My twin sister, Melanie, and I were born feet first. Younger by six minutes, I kicked her into the world. It was the first of many kicks to come.
Once in grade school, Mel got the tar kicked out of her — by a mean girl who was gunning for me. The mean girl didn’t confuse us. She just couldn’t catch me. Poor, sweet Mel was the next best thing.
“Melanie?! Someone beat up, Melanie?!” our school principal, Sister Lucina, cried to our mother. “We nuns heard there was a fight. But we thought it was Michelle. How could anyone hurt poor, sweet Melanie?”
Unfortunately, life isn’t fair.
If life was fair, Melanie would have been rewarded for her sweetness. Instead, she shared a womb — and then she shared a room — with a fraternal twin who lived to torment her.
Eventually Melanie moved out of our bedroom because my sloppiness drove her crazy. I wouldn’t have minded so much but she took her clothes with her. I couldn’t wear her pants — she’s four inches shorter than I am — but I had grown quite attached to her shirts and sweaters.
“Nooo!” I screamed the day I came home from school to discover a padlock on Mel’s bedroom door.
“You’ve stolen your last blouse,” my sister said, triumphantly.
Oh, she still loaned me clothes from time to time. But I knew I had to return them unstained. I also knew I had to find a job if I wanted to buy clothes of my own.
A straight-A student who started working at age 15, Mel helped me secure employment at a Pizza Hut where she waitressed. My first Friday night on the job, I fell asleep on the floor. I was vacuuming under a table when I went down.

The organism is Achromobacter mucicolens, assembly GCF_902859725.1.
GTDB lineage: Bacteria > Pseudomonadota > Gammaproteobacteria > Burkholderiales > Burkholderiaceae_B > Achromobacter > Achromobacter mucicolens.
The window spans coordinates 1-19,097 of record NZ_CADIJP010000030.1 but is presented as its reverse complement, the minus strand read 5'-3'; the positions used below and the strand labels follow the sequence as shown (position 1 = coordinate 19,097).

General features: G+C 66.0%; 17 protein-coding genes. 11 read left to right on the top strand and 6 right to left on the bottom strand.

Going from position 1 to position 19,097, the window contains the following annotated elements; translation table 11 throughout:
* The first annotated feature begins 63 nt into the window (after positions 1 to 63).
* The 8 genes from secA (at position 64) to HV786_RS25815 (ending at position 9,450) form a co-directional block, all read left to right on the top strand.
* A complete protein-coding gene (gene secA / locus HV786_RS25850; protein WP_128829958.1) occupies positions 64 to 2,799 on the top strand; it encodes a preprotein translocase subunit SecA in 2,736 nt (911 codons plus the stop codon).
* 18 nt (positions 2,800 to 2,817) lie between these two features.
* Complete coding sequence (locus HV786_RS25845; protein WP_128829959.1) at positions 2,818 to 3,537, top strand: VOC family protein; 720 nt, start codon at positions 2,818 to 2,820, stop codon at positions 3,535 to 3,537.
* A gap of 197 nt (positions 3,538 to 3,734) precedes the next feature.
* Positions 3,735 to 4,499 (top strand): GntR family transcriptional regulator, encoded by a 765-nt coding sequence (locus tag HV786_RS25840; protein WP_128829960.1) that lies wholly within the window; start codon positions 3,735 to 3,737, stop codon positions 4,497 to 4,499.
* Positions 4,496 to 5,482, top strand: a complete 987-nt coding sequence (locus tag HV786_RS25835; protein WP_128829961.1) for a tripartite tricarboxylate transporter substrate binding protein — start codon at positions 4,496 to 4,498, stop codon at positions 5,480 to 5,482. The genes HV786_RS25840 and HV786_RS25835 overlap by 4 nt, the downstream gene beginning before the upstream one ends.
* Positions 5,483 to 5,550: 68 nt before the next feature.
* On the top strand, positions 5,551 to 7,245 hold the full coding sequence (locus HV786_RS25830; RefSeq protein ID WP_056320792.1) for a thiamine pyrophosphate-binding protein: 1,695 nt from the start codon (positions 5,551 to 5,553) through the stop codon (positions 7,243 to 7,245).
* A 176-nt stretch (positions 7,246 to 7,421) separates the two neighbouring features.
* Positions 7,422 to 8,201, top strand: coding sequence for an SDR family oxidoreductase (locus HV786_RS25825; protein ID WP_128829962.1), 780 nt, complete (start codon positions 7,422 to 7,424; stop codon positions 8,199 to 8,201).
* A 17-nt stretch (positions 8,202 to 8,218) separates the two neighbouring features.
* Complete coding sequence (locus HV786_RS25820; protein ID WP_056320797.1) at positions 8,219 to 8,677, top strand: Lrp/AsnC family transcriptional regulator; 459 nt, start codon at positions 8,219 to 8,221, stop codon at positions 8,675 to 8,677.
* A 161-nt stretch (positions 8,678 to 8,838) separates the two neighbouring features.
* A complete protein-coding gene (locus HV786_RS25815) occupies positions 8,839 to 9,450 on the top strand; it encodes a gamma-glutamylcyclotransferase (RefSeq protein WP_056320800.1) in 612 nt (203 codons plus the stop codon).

“How does anyone fall asleep while they’re vacuuming?” my sister asked me.
It is a question I still ponder today.
I also ponder how my sister and I became best friends, despite our rocky start.
“I think we always loved each other,” Melanie says.
“True. We just didn’t like each other,” I muse.
We also didn’t look like each other — which is kind of weird for twins. I was tall and gangly with dishwater blonde hair and blue eyes. Mel was petite with dark hair and dark eyes.
Despite our physical differences, our mother dressed us alike.
“We were the Mutt and Jeff of Twindom,” I tell my sister.
“You’re still the Mutt,” she says.
I’ll give her that.
These days, we often shop together and have similar taste in clothes. A few weeks ago, we each fell in love with the exact, same blouse at TJ Maxx. There was only one. So I let Mel buy it.
She’ll let me borrow it. I think.